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Armenia’s “Alluria” Red Wine: Produced in Etchmiadzin, but Named After a River in Van

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Armenia’s “Alluria” Red Wine: Produced in Etchmiadzin, but Named After a River in Van

Armenia’s “Alluria” Red Wine: Produced in Etchmiadzin, but Named After a River in Van
Tatev Khachatryan


Narek Aleksanyan

Alluria red wine is prepared in Etchmiadzin, where the seat of the Armenian Apostolic Church is located.

Producers claim it’s the only commercial Armenian wine that is made without yeast and sulfites.

"We do absolutely wild fermentation. The grapes come from the vineyard to the winery, and we thoroughly examine them. We let the wild yeasts do their job. We take the risk, because our goal is traditional winemaking, the way our grandfathers taught us, " he says.

The Machanyan family has been making wine for several decades. Samvel’s forefathers had extensive vineyards in Van. He says wine production is an integral part of the family.

"As a child, I thought winemaking was as natural as making an omelet in the morning,” Samvel says with a smile.

Initially, winemaking was just a hobby for Samvel. Starting from 2007-2008, he and his brothers started making wine, but it was only for family and friends.

The idea of ​​selling wine came in 2013 when Samvel went to a familiar sommelier, asking him to try the wine and express his opinion. The professional told him the wine had great potential.

It took some time to do the branding, bottling, buying devices, and on December 15, 2016, the first bottles of Alluria red dry wine were sold.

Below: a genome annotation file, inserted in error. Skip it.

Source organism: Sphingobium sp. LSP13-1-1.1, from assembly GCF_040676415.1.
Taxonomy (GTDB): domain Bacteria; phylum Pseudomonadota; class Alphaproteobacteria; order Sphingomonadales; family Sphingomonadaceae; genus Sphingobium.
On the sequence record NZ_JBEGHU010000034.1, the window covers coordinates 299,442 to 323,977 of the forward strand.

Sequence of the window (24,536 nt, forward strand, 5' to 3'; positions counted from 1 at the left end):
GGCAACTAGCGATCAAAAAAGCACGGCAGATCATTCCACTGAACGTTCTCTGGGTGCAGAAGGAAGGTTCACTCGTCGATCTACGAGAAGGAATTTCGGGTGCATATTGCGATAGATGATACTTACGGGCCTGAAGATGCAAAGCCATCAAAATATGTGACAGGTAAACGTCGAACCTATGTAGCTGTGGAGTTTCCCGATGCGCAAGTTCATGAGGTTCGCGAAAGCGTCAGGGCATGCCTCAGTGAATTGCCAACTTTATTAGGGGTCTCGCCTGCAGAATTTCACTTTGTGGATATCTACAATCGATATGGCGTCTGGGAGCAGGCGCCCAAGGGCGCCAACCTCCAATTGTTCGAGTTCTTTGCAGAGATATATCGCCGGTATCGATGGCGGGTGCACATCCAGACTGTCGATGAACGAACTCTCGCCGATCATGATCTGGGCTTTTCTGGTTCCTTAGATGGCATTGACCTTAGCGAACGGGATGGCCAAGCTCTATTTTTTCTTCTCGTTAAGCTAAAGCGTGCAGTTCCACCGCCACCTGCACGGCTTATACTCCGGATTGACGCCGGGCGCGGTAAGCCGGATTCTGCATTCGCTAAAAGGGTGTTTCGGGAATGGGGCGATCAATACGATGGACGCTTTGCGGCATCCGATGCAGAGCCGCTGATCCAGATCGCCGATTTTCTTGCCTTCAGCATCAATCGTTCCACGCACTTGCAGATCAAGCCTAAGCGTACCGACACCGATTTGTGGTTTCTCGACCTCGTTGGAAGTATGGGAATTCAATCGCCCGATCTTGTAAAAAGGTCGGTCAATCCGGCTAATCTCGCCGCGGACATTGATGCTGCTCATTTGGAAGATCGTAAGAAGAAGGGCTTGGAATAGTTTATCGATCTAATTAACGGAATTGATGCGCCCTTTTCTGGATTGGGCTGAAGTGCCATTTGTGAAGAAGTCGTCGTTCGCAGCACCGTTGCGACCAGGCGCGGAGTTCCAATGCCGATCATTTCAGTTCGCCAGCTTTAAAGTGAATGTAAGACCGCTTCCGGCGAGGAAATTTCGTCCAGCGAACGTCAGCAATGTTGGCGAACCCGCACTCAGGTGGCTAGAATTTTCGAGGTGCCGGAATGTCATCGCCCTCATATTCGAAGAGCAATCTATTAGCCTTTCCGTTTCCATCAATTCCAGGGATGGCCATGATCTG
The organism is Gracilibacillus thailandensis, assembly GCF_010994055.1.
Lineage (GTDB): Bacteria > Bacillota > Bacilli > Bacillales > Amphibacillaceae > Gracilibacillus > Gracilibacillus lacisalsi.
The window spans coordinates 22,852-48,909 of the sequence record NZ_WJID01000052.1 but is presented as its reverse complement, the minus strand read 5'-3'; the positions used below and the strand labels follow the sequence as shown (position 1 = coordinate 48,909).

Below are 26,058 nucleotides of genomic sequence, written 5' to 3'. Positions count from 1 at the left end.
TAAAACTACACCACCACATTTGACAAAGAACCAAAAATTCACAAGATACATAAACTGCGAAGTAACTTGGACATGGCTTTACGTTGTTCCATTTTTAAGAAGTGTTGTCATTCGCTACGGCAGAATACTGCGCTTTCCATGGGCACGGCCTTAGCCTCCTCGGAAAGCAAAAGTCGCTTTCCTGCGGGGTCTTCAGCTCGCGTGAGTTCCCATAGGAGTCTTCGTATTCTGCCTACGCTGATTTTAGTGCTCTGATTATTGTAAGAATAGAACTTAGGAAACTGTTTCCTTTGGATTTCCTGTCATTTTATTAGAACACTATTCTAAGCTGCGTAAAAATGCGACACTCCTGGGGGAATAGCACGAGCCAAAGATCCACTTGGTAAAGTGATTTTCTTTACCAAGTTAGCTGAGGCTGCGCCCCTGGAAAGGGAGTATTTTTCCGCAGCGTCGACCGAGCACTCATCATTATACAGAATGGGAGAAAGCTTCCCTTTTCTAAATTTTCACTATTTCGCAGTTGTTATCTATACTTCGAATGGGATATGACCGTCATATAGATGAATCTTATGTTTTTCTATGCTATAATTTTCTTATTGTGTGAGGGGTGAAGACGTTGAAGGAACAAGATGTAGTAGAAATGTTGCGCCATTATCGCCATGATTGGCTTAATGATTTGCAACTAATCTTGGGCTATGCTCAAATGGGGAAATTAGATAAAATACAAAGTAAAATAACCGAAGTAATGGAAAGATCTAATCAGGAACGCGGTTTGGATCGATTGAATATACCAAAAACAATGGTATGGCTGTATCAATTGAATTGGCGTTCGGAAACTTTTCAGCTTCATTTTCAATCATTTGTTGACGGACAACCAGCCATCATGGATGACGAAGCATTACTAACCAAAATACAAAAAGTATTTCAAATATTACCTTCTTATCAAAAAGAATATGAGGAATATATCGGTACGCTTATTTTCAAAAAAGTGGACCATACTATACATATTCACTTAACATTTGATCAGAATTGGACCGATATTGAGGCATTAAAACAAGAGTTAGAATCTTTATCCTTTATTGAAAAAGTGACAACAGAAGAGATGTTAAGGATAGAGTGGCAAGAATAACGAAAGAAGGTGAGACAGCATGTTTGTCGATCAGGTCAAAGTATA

The name was chosen in honor of the Alluria River next to their forefathers’ village in Van. Now, the river is called Karasu (black water in Turkish).

The brothers do the entire process of producing wine, except for harvesting.

During the nine months of commercial operation, around 4,500-5,000 bottles of wine were produced for sale, but next year they plan to expand their vineyards and produce around 10,000 bottles.

The wine is not sold in ordinary shops. It can only be found in specialty stores, as well as in wine bars and restaurants.

A small production volume is the first reason. Most importantly, they want their wine to stay unique.

"We want this wine to be consumed by wine lovers,” says Samvel." My heart bleeds when I see our wine left in the glass. It’s horrible when someone doesn’t respect all the work you’ve put into producing one gram of wine," Samvel says.

Hardy grapes make the best wine

Logo՝M(achanyan) W(ine)

Samvel believes that the best grapes for making wine are those that have struggled with the soil to survive

"If you are plan...

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